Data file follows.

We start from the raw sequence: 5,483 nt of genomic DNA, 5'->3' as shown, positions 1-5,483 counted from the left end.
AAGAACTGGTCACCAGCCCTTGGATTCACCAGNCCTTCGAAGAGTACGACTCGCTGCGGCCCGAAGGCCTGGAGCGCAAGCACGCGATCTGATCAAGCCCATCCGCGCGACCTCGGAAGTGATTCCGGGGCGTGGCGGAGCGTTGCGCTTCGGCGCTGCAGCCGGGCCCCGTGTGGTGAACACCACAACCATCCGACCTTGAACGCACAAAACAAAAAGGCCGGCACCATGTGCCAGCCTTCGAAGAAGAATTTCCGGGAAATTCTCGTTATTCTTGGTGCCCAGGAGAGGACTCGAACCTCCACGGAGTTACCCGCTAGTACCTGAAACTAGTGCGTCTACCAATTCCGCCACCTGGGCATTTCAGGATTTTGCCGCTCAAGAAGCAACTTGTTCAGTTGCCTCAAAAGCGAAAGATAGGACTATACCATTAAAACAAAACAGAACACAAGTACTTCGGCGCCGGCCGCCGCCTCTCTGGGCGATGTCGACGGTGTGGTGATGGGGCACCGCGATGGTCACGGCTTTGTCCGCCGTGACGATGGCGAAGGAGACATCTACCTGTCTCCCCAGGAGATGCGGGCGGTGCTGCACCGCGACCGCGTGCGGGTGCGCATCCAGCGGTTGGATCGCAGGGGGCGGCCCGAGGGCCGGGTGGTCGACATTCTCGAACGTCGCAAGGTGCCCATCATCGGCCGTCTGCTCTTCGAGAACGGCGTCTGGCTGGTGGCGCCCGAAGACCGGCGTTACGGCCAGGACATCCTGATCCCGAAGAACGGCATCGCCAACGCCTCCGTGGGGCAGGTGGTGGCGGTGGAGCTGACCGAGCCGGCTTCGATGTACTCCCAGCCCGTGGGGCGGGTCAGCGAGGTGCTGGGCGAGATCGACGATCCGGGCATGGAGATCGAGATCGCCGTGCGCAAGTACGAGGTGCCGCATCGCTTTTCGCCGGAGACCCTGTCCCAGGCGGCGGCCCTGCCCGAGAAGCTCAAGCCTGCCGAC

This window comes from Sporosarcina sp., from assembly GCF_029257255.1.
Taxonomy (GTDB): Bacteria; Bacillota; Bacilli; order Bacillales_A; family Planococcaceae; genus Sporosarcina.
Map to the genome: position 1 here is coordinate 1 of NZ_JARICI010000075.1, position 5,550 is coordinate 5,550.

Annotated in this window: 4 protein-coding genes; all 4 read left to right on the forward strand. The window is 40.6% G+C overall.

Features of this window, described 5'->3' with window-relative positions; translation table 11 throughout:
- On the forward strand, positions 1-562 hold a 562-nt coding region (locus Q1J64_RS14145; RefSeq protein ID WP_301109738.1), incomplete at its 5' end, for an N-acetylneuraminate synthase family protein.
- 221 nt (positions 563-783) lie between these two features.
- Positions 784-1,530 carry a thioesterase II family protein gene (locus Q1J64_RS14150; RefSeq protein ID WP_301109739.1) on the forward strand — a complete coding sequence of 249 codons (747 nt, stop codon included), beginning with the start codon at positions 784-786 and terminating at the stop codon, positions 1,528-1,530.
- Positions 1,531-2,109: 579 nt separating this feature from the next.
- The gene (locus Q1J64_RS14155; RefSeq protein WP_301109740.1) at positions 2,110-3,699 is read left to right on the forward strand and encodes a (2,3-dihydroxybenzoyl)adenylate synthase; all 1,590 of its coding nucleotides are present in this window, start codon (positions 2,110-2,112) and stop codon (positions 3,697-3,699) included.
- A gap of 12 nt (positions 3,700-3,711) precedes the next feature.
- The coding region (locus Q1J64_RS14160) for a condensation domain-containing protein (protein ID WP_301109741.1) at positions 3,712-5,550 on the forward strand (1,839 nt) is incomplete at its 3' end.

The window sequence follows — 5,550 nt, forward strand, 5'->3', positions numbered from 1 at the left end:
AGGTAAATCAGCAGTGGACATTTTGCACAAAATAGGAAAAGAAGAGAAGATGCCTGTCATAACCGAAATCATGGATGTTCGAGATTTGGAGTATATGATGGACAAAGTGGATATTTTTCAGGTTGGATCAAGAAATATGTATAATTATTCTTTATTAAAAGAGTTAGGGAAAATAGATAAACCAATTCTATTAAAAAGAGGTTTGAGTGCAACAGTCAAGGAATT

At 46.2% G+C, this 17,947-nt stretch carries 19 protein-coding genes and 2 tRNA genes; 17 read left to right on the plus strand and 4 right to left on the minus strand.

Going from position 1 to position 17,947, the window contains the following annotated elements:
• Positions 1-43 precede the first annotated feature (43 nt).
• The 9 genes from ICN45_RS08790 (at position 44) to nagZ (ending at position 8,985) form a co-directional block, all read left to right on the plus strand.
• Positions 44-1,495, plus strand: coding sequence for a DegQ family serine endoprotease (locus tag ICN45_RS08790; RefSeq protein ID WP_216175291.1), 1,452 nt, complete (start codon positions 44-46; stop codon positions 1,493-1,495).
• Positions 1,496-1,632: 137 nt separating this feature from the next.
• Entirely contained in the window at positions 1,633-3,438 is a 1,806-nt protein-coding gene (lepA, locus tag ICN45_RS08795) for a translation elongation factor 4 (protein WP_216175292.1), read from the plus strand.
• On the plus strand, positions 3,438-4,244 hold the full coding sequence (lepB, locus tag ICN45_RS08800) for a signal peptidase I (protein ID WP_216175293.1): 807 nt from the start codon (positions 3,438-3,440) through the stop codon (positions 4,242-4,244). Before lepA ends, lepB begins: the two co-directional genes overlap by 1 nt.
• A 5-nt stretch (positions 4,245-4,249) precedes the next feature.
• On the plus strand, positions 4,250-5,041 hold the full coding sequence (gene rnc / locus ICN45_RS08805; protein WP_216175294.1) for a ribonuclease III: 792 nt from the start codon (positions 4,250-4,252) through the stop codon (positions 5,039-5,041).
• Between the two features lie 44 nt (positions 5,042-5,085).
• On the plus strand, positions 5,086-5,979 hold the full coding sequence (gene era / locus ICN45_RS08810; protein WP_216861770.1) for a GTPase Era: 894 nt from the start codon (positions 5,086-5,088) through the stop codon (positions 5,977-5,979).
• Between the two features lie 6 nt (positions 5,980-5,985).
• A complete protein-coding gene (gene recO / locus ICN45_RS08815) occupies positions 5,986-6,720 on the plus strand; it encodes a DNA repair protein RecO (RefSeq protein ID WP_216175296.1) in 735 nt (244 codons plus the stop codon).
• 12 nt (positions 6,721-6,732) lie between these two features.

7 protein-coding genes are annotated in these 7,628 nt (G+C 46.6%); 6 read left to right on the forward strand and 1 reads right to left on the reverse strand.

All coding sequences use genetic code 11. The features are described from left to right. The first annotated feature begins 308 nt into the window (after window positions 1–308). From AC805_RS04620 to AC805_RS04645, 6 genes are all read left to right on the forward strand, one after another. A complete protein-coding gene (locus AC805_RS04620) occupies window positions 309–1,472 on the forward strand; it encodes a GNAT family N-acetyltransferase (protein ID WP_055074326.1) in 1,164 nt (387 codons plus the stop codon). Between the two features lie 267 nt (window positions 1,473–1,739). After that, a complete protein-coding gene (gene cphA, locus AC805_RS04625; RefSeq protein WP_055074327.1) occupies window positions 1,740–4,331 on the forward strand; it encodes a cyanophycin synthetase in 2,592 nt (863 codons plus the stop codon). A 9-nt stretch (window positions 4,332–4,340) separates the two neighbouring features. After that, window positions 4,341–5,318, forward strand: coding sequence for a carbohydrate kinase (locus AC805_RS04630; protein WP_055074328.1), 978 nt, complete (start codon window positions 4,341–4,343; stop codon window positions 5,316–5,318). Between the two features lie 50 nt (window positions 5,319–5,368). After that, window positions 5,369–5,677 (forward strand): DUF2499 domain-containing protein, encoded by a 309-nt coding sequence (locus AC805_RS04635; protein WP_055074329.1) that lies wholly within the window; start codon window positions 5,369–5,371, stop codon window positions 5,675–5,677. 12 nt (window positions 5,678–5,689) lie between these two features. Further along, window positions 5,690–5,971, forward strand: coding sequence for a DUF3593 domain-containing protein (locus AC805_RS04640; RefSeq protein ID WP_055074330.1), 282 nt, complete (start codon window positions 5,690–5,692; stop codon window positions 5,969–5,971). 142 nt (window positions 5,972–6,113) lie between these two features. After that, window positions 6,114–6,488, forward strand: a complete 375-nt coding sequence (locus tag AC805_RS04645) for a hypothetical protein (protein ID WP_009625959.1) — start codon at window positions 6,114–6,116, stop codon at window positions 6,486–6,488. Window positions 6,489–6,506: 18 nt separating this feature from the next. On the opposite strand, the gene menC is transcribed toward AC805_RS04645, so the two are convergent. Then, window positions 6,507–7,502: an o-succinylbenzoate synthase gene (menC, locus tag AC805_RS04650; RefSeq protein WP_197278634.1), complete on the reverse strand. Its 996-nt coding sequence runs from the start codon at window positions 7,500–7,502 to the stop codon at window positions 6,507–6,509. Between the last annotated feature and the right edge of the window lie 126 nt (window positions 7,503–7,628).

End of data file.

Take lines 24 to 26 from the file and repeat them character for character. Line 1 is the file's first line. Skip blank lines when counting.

• On the plus strand, positions 3,438-4,244 hold the full coding sequence (lepB, locus tag ICN45_RS08800) for a signal peptidase I (protein ID WP_216175293.1): 807 nt from the start codon (positions 3,438-3,440) through the stop codon (positions 4,242-4,244). Before lepA ends, lepB begins: the two co-directional genes overlap by 1 nt.
• A 5-nt stretch (positions 4,245-4,249) precedes the next feature.
• On the plus strand, positions 4,250-5,041 hold the full coding sequence (gene rnc / locus ICN45_RS08805; protein WP_216175294.1) for a ribonuclease III: 792 nt from the start codon (positions 4,250-4,252) through the stop codon (positions 5,039-5,041).